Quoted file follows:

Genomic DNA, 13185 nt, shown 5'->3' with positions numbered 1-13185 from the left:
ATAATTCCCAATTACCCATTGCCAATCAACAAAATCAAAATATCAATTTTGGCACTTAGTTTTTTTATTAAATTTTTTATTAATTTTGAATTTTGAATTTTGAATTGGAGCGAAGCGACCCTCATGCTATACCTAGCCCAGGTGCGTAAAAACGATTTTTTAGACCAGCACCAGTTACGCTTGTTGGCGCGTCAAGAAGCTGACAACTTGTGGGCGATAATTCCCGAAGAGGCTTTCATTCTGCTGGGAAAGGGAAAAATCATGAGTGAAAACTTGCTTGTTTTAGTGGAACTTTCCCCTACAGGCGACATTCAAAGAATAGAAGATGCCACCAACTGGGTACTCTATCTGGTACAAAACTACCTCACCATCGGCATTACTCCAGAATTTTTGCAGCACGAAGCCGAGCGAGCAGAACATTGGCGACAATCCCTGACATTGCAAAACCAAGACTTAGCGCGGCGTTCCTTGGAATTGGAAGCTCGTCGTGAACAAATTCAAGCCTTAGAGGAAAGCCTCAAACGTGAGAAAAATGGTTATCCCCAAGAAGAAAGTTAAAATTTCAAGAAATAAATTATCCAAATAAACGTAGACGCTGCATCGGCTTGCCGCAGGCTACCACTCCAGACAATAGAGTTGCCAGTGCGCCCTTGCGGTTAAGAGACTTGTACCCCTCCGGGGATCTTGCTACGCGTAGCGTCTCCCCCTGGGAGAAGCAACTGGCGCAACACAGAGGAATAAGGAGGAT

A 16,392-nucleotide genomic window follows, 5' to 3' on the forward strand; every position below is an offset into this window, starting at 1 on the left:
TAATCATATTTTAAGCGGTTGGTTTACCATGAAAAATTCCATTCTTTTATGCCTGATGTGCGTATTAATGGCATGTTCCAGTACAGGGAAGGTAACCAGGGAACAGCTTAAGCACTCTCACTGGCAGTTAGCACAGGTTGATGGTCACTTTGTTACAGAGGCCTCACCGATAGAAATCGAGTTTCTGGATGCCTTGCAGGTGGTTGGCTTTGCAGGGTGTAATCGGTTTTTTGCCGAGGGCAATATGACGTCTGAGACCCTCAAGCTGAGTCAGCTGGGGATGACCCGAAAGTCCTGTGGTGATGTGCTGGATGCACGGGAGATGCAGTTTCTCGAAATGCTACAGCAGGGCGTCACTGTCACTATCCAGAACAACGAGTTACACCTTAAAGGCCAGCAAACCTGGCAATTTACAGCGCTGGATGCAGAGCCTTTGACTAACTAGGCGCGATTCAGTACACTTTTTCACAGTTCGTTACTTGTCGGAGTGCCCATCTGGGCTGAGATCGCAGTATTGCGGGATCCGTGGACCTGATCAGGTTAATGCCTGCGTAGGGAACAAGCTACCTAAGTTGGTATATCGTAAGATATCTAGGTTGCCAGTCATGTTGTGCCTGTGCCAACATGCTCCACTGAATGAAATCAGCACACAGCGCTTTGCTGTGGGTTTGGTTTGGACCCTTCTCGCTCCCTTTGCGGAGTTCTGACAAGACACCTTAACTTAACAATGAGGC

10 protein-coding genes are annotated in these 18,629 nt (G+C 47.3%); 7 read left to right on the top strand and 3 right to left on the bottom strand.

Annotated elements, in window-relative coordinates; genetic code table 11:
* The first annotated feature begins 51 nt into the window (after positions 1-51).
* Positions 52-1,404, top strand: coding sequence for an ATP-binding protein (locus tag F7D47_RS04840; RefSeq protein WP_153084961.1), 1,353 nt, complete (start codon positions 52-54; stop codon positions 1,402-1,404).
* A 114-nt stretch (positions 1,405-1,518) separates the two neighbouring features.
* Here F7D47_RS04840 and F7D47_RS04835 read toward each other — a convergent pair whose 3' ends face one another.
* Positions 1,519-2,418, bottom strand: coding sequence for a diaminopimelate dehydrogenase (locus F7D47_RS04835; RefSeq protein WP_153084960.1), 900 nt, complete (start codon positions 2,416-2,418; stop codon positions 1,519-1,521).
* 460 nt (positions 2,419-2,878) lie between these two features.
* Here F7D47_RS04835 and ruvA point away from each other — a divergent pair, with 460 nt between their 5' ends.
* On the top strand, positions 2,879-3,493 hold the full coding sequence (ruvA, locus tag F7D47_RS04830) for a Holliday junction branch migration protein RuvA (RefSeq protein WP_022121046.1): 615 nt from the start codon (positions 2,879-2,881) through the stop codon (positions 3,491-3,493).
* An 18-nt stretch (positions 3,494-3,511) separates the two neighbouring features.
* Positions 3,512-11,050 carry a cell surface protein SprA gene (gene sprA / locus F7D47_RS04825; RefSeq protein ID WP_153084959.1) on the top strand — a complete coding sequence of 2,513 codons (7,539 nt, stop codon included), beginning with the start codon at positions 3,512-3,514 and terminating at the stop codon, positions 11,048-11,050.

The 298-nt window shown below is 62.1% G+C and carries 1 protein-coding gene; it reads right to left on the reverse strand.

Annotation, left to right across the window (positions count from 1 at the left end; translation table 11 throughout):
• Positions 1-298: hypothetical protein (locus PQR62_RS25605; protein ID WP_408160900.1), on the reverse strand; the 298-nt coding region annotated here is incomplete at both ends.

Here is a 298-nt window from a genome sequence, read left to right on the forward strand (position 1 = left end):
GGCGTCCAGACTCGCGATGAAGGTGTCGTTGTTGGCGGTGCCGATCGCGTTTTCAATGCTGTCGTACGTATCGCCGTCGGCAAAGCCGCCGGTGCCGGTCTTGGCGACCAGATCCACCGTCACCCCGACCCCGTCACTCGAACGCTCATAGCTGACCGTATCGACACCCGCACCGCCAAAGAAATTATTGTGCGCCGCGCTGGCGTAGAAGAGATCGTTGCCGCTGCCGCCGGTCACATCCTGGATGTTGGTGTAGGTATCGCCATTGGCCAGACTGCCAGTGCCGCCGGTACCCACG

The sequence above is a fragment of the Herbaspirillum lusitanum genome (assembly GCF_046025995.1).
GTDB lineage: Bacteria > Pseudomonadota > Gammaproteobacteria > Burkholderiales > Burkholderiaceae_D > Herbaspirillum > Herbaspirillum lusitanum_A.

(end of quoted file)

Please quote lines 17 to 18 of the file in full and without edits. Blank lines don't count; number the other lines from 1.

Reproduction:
The 298-nt window shown below is 62.1% G+C and carries 1 protein-coding gene; it reads right to left on the reverse strand.

Annotation, left to right across the window (positions count from 1 at the left end; translation table 11 throughout):